After a successful handshake, messages MUST use the "v2 messages structure". Non-encrypted v1 messages from the initiating peer MUST lead to an immediate connection termination.

After a successful handshake, both peers MUST wipe the ephemeral-session-key from memory and/or persistence storage.

A peer not supporting this proposal will not perform the described handshake and thus send a v1 version message. Peers supporting this BIP MAY optionally allow unencrypted v1 communication by detecting a v1 version message by the initial 11-byte sequence of 4byte net magic || "version".

Symmetric Encryption Cipher Keys

Once the ECDH secret (ECDH_KEY) is calculated on each side, the symmetric encryption cipher keys MUST be derived with HKDF [4] after the following specification:

1. HKDF extraction PRK = HKDF_EXTRACT(hash=SHA256, salt="BitcoinSharedSecret||INITIATOR_32BYTES_PUBKEY||RESPONDER_32BYTES_PUBKEY||NETWORK_MAGIC", ikm=ECDH_KEY).

2. Derive Key_1_A (K_1 communication direction A) K1A = HKDF_EXPAND(prk=PRK, hash=SHA256, info="BitcoinK_1_A", L=32)

2. Derive Key_2_A (K_2 communication direction A) K1B = HKDF_EXPAND(prk=PRK, hash=SHA256, info="BitcoinK_2_A", L=32)

3. Derive Key_1_B (K_1 communication direction B) K2 = HKDF_EXPAND(prk=PRK, hash=SHA256, info="BitcoinK_1_B", L=32)

3. Derive Key_2_B (K_2 communication direction B) K2 = HKDF_EXPAND(prk=PRK, hash=SHA256, info="BitcoinK_2_B", L=32)

Session ID

Both parties MUST also calculate the 256bit session-id using SID = HKDF_EXPAND(prk=PRK, hash=SHA256, info="BitcoinSessionID", L=32). The session-id can be used for authenticating the encryption-session (identity check).

The session-id MUST be presented to the user on request.

ChaCha20-Poly1305@Bitcoin Cipher Suite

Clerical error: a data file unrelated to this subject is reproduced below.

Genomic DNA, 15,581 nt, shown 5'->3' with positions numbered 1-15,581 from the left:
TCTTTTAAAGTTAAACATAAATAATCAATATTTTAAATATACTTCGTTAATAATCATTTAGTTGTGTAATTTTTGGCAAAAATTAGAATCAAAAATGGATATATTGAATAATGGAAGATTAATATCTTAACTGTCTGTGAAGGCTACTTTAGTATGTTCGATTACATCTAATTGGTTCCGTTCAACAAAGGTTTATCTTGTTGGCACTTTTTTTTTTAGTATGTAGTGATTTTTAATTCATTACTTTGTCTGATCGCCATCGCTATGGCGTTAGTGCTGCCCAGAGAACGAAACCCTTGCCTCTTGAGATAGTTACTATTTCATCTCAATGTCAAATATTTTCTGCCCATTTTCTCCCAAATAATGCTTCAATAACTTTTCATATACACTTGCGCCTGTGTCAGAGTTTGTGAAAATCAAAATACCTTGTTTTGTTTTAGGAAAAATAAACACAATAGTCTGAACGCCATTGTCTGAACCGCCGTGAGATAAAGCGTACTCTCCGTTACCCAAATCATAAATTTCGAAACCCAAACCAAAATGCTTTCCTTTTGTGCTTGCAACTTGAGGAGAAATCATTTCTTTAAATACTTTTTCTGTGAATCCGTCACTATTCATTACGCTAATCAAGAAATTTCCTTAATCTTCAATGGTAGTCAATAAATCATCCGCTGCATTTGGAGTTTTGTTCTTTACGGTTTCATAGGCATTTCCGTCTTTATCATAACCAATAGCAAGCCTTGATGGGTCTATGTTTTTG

Background

ChaCha20-Poly1305@Bitcoin AEAD is almost identical to the openSSH version [5]. The only difference to the @openSSH version is that the @Bitcoin version has a 3 byte package length (instead 4) and reuses the remaining bytes of the ChaCha20 round (21 length field encryption per ChaCha20 round; 21 x 3 < 64).

ChaCha20 is a stream cipher designed by Daniel Bernstein and described in [6]. It operates by permuting 128 fixed bits, 128 or 256 bits of key, a 64 bit nonce and a 64 bit counter into 64 bytes of output. This output is used as a keystream, with any unused bytes simply discarded.

Poly1305 [7], also by Daniel Bernstein, is a one-time Carter-Wegman MAC that computes a 128 bit integrity tag given a message and a single-use 256 bit secret key.

The chacha20-poly1305@bitcoin combines these two primitives into an authenticated encryption mode. The construction used is based on that proposed for TLS by Adam Langley in [8], but differs in the layout of data passed to the MAC and in the addition of encryption of the packet lengths.

Detailed Construction

The chacha20-poly1305@bitcoin cipher requires two 256 bits of key material as output from the key exchange. Each key (K_1 and K_2) are used by two separate instances of chacha20.